The Tax Executives Institute (TEI) has provided numerous comments re: Sec 965 positions as written in the law, supplemented by additional guidance.
Summary of comments:
- Cash position definition
- Foreign Tax Credit, double-counting of Earnings & Profits
- Dividends paid from a CFC to another CFC or a third party
- Hovering deficit taxes
- Stock basis election should be extended to 180 days, vs. 90 days per IRS guidance
- Changes in methods of accounting
- Anti-abuse rules
- CFC attribute mismatches
- Foreign tax credit adjustment
- “Applicable percentage” guidance
- Average FX rate, vs. year-end spot rate, used for measurement
- 2017 overpayments applied automatically to transition tax (Still an issue!)
- Penalty protection
The letter provides background and examples related to the comment areas, and should be reviewed to gain a further understanding of the complex dynamics that will hopefully be mitigated via the suggestions.
Click to access TEI-Comments-Proposed-Section-965-Regulations-9%20October-2018.pdf
Significant tax developments have recently transpired for US / international tax.
- Section 965 Proposed Regulations have been issued, including discussion of potential stock basis elections that are critical to review (reference link).
- Proposed Regulations issued for capital expensing provisions of US Tax Act (reference link)
- IRS has published its statutory interpretation of their previously issued FAQ Q&A that 2017 overpayments of federal income tax are allocated solely to transitional tax liability in its entirety prior to allocating such amount to its 2018 federal income tax liability without transition tax. In summary, the reasoning is that the transition tax is a 2017 liability, notwithstanding the ability to make an election to pay in installments. Considerable debate is currently ongoing re: this latest development, as it seemingly obviates the election methodology solely for one instance of overpayments, yet preserving the ability of deferred payments if a prior year overpayment is not present.
The Ninth Circuit Court of Appeals has reversed the Tax Court’s holding in Altera v. Commissioner, and upheld a 2003 regulation that requires participants in a cost sharing arrangement (CSA) to treat stock-based compensation costs (SBC costs) as compensable. The Appellate Court concluded that the regulations were valid under general administrative law principles and that under current law, SBC costs should be treated as shared by participants in a CSA. It is important to note that the Tax Court’s taxpayer-favorable opinion is still precedent and authority for taxpayers located in geographical areas outside of the Ninth Circuit’s jurisdiction.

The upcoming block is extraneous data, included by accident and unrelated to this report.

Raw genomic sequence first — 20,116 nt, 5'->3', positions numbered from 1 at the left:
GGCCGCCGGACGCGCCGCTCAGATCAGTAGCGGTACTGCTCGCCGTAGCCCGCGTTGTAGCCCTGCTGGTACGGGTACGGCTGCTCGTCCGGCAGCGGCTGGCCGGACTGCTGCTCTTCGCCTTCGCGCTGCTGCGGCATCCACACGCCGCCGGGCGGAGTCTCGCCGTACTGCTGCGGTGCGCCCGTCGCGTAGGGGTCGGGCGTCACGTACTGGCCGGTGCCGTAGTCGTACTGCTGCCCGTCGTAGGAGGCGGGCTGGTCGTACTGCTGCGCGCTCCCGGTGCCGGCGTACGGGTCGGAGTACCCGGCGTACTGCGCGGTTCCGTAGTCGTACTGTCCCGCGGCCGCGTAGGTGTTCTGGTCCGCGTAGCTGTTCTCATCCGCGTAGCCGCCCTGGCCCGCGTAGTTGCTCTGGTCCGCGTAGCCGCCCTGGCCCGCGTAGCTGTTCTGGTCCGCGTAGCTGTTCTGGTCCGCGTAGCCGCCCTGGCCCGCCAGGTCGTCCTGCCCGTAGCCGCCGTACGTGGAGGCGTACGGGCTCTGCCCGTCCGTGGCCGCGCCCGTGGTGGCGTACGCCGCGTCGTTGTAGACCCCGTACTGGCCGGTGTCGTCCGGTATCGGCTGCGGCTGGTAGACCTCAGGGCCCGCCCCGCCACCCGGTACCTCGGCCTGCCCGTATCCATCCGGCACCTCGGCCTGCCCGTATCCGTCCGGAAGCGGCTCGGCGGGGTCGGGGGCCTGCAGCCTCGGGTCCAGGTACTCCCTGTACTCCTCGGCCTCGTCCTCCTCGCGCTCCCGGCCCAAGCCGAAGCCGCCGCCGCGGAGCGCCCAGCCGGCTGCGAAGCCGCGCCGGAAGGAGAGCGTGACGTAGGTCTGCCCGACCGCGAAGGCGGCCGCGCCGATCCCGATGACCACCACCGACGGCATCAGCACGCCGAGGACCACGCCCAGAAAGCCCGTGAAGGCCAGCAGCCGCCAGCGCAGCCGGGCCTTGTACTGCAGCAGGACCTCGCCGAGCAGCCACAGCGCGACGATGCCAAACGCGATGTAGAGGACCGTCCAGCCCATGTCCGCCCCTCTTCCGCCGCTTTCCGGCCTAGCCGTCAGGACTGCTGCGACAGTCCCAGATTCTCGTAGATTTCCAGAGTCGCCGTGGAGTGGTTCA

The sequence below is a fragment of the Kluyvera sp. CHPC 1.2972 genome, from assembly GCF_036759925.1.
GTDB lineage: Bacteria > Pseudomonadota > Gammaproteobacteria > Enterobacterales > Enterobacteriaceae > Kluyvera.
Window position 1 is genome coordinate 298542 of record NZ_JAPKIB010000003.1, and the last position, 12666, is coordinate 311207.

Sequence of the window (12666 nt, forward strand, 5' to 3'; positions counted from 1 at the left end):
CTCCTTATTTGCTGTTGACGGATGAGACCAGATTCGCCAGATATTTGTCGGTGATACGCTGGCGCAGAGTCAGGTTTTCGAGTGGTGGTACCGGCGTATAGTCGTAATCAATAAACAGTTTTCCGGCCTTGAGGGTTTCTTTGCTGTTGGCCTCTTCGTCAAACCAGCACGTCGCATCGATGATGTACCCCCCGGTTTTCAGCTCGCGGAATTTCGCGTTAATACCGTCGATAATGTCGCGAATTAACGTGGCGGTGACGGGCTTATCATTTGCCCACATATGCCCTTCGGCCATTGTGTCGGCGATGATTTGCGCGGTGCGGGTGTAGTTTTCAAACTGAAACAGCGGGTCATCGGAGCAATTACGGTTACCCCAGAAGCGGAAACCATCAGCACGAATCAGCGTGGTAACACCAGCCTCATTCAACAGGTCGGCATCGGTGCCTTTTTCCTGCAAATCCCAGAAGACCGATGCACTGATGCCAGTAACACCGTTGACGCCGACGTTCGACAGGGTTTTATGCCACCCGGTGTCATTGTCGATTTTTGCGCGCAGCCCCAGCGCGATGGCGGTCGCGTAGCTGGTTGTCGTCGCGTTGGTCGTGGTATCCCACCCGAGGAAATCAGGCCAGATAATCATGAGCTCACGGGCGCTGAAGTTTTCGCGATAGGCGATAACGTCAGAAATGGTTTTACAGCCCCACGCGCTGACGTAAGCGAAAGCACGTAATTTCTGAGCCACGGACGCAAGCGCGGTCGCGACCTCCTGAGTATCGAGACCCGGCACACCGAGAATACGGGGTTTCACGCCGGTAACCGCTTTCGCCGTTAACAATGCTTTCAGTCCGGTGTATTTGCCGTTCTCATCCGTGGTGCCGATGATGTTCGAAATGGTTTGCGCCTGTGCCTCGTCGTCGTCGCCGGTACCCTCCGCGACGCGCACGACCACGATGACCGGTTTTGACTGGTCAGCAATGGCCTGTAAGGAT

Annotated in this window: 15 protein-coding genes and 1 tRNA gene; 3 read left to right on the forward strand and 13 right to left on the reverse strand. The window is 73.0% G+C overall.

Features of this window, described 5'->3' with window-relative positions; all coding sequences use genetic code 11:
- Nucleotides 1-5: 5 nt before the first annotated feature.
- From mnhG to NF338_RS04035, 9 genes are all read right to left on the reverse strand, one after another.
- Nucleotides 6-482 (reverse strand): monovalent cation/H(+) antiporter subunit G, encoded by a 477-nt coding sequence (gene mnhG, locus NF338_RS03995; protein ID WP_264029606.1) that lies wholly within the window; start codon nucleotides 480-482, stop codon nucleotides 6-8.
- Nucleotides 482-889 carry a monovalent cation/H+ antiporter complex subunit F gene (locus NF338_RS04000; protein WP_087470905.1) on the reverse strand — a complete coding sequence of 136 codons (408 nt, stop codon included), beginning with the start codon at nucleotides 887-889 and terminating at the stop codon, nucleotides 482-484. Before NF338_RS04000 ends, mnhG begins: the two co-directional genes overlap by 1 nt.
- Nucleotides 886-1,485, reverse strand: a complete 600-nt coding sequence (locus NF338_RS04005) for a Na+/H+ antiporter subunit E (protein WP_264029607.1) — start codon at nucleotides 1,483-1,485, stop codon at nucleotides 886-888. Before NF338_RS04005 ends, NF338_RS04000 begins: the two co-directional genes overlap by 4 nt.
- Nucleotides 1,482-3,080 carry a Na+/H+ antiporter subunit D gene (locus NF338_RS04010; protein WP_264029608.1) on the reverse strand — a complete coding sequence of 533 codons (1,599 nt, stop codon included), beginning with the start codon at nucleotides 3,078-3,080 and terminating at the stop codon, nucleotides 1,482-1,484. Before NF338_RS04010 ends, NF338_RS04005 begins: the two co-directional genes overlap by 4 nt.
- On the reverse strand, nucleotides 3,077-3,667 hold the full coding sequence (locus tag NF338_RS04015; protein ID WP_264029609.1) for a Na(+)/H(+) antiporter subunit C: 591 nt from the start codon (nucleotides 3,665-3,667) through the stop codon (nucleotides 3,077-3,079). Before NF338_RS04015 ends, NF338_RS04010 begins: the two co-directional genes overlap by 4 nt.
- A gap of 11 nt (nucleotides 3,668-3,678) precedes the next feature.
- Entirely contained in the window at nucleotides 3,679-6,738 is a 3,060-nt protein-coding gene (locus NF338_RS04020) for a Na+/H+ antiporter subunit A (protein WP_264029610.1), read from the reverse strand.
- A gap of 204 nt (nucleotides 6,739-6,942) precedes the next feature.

The IRS Foreign Account Tax Compliance Act (FATCA) certification portal is now live. The FATCA Registration System has been updated to allow for the completion and submission of the certification of pre-existing accounts and periodic certifications. The IRS is recommending that all FATCA registered entities should monitor their message board for notifications. The registration system allows for the establishment of an online account for financial institutions to register with the IRS, renew their agreement, and complete and submit FATCA certifications.
EY’s Global Tax Alert discusses some of the latest developments.
Technical and lengthy documentation re: the above highlights will need critical reading and review in the very near future for US / international tax professionals.
Click to access 2018G_010605-18Gbl_Report%20on%20recent%20US%20international%20tax%20developments%20-%203%20August%202018.pdf
Click to access 2018-16476.pdf
Click to access 2018-16716.pdf
IRS recently updated its previously published Q and A’s re: application of Sec. 965 deemed repatriation tax instructions re: estimated tax payments for 2018. The prior version still has a debatable Question 14 that applied a 2017 overpayment to the entire amount of deemed repatriation tax (not just the first installment) prior to application for the first estimated payment of federal income tax generally due April 15th.
As Question 14 was issued literally just prior to the first installment date, corporations may have missed this point and thereby would be subject to interest and penalty for late payment.
The latest update obviates such penalties if the second estimated payment is a cumulative catch-up amount for both the first and second estimates.
However, what was not fixed is the apparent ability by IRS to apply the overpayment solely to deemed repatriation tax in its entirety prior to applying it to estimated federal income tax liability due. This is still a question in the minds of many.
EY’s Global Tax Alert highlights this development.
Click to access 2018G_03498-181Gbl_US%20IRS%20updates%20Section%20965%20transition%20tax%20FAQs.pdf
The Tax Executives Institute, Inc. (TEI) previously issued excellent comments regarding divergent views of the Big 4 accounting firms for US GAAP tax accounting issues for the new US Tax Act aspects.
These views are still divergent today as we approach the end of March, and further issues continue to develop that impact the cash tax and tax reporting aspects for the US Tax Act. Accordingly, the same facts may provide a different repatriation tax liability and tax accounting for different multinational companies, certainly a difficult variable for comparison by tax experts and, most importantly, by investors.
As these positions may continue to diverge, position papers and discussions with the audit firm, Audit Committee of the Board of Directors and the company should be scheduled to ensure there are no surprises as earning release dates are emerging.
Click to access TEI%20Letter%20re%20ASC%20740%20treatment%20of%20BEAT%20and%20GILTI.pdf